Throughout my ministry career I have worked in the restaurant world. One of the staff who I've had the privilege to work with who I’ll call Kelsie, knew I was a pastor and found it fascinating that I was working as a server. She asked me one day at work that was both an honest question but also seemed to monitor “my reaction” as a Christian and spiritual leader by asking, “Alan, my friend with benefits stopped having sex with me and now I don’t have someone to meet my needs…what should I do?” I had two choices in that moment on that Friday Night as we were closing the restaurant. The first could be to point out how sex outside of marriage is wrong and that she should turn her life over to Jesus (which are sincere motives for any follower of Christ but in a“right idea wrong execution” kind of way). The other choice was to begin a dialogue and focus on her “intimacy” and using the context of her “sexuality” as a place to dialogue with her and asking questions like: “What is it about this guy that you like?”; “Why haven’t you made a commitment to him?”; “How is your relationship not fulfilling to you?”; “Give me one quality of an ideal guy for you”; etc. Then I began to talk about how my relationship works with Heidi and I for 19 years as we choose to put each others needs before our own and how that is modeled in the Bible, loving and respecting, waiting till marriage for sex, etc. This conversation moved me to dialogue with her further about her faith. I found out her parents were involved in a cult and she was very hesitant towards Christians and faith. I got to talk to her about Jesus and she became one of my favorite people at work.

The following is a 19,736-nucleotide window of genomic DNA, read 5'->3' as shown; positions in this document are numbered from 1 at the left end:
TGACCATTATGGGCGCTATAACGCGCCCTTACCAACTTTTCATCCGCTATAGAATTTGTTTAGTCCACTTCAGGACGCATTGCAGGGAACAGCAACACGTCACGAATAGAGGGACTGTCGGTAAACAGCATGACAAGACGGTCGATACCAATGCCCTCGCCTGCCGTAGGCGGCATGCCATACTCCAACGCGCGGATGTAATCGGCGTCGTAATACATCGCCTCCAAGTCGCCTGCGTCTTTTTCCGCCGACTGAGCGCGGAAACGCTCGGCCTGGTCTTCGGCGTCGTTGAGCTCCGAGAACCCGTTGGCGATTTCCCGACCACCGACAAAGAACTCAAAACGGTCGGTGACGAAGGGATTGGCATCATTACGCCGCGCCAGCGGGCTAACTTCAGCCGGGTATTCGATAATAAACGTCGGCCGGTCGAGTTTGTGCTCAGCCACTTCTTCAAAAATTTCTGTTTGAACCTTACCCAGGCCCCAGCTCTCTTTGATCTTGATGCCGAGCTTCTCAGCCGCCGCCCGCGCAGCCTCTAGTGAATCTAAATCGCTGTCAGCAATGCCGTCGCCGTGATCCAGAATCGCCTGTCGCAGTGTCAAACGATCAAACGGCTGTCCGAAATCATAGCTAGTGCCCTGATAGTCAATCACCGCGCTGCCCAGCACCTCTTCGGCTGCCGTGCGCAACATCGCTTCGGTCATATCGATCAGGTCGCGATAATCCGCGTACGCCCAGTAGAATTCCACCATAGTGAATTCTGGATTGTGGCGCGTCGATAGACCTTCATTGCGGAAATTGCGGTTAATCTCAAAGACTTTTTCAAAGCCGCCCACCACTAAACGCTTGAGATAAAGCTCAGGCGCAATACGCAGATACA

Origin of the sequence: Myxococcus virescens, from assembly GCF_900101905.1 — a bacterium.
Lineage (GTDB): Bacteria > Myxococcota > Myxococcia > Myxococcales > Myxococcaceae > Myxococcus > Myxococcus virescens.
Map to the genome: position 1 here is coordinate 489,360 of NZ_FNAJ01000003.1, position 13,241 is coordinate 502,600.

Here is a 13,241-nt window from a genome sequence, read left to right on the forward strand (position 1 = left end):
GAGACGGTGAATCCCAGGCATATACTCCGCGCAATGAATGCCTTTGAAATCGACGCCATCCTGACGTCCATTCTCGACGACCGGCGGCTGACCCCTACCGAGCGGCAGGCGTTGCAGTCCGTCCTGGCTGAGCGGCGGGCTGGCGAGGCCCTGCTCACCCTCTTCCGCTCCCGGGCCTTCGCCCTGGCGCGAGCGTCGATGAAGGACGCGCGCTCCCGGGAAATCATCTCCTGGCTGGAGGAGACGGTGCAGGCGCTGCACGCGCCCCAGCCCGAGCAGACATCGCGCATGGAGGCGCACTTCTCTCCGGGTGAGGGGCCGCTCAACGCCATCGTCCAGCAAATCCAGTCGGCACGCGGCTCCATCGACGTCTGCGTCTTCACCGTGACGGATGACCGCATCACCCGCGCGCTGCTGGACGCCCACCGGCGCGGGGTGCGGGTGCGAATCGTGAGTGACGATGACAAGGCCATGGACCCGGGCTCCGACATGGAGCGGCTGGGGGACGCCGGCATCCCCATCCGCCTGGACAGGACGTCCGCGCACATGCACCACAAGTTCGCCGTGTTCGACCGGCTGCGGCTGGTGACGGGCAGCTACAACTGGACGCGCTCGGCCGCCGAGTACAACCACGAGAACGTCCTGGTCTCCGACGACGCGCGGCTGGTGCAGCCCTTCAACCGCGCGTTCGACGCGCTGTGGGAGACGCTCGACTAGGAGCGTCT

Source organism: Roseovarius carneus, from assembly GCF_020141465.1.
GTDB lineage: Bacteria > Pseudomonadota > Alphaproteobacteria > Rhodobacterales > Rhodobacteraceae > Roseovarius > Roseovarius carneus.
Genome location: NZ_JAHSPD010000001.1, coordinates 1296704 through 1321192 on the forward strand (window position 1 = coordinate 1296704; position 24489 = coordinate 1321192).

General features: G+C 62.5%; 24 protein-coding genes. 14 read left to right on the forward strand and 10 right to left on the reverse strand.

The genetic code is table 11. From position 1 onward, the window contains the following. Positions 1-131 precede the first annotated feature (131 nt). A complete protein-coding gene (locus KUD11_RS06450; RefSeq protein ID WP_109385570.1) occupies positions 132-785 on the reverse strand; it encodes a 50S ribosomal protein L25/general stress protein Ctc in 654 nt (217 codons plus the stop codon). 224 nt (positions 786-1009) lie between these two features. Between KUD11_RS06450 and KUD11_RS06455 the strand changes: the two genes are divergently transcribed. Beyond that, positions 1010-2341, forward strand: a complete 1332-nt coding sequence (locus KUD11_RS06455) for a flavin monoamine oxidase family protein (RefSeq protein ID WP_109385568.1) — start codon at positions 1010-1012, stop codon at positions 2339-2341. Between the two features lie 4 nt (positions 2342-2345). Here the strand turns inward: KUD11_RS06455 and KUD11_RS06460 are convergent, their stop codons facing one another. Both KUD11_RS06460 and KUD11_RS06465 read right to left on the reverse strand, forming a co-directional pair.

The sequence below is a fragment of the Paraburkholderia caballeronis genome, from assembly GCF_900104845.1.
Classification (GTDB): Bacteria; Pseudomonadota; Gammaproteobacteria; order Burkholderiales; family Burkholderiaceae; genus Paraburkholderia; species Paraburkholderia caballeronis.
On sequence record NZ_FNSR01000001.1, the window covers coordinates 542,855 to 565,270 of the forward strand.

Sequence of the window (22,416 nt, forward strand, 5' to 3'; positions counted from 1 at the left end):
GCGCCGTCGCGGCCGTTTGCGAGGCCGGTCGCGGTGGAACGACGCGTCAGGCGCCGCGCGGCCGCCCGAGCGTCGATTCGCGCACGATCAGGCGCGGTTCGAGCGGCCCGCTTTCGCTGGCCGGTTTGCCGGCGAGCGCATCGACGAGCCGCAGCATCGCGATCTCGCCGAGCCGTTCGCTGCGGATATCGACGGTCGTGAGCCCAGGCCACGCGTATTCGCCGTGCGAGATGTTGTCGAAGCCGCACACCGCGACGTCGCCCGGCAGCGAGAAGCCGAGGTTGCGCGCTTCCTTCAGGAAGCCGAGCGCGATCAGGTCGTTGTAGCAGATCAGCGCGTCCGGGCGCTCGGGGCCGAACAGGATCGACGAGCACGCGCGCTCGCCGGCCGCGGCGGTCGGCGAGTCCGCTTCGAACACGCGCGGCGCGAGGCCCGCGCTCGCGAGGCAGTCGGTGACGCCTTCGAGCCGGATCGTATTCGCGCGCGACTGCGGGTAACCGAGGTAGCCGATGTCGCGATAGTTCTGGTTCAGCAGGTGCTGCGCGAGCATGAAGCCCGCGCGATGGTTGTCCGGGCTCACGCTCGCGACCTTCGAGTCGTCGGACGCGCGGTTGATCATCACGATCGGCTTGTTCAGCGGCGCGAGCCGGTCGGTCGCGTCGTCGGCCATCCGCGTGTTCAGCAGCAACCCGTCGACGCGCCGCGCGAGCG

It’s not “just about sex” with this generation of young believers and non-believers but about true intimacy. How do I connect and be vulnerable with someone? How can someone fulfill my needs and should they fulfill my needs?, etc. Christians who are living out a Biblical sexual ethic are real examples of what God intended from the beginning. A true understanding of what you believe what the Bible says about sex and also understanding the pain bad sexual relationships can cause makes you a beautiful example of obedience on display and one of the best expressions of evangelism in our culture.
The enemy in our culture distorts some our relationships to a place that some of us eventually believe that “to be ‘intimate with someone you have to have sex with them.” There are relationships in the Bible that were very intimate but that were not sexual: David and Jonathan (1 Samuel 18:1); Ruth and Naomi (Ruth 1:16); Paul and Barnabus (Acts 11 & 13); Mary and Mary (Mark 16:1-10); Peter, James and John (Matthew 17:1), etc. Intimacy is critical for spiritual formation and spiritual forward motion but not all intimacy needs a sexual bond.
How you manage your “sexual appetite” determines your community success and spiritual success. You have sexual desires given to you by God that is constantly being stirred up. Culture is constantly promoting a variety of sexual activities and we have to learn to manage our sex drives as followers of Christ for not just our own spiritual and community health but to be an example to others in culture. When we can talk about our sexuality in healthy faith communities, it sets up the new young Christian to have a strong ability to overcome the temptation, not if but when the temptation comes. The reality is this: Whoever teaches you about sex first, their advice and information becomes the foundation. That foundation is now the measuring piece against “new information.” This is why it’s so critical to empower pastors and parents to dialogue early about this critical developmental stage in the life of young believers.
As we said earlier, we are all sexual beings. Our sexuality is something that we have in common with every human being…despite their faith background or belief system. That’s why I really believe our sexuality in culture is prime to be the new apologetic that we as followers of Christ can use as common space common opportunity to talk about and give a place to bring God, our origin story, our identity, how we relate, etc.
Any thoughts on what you would add to our conversation?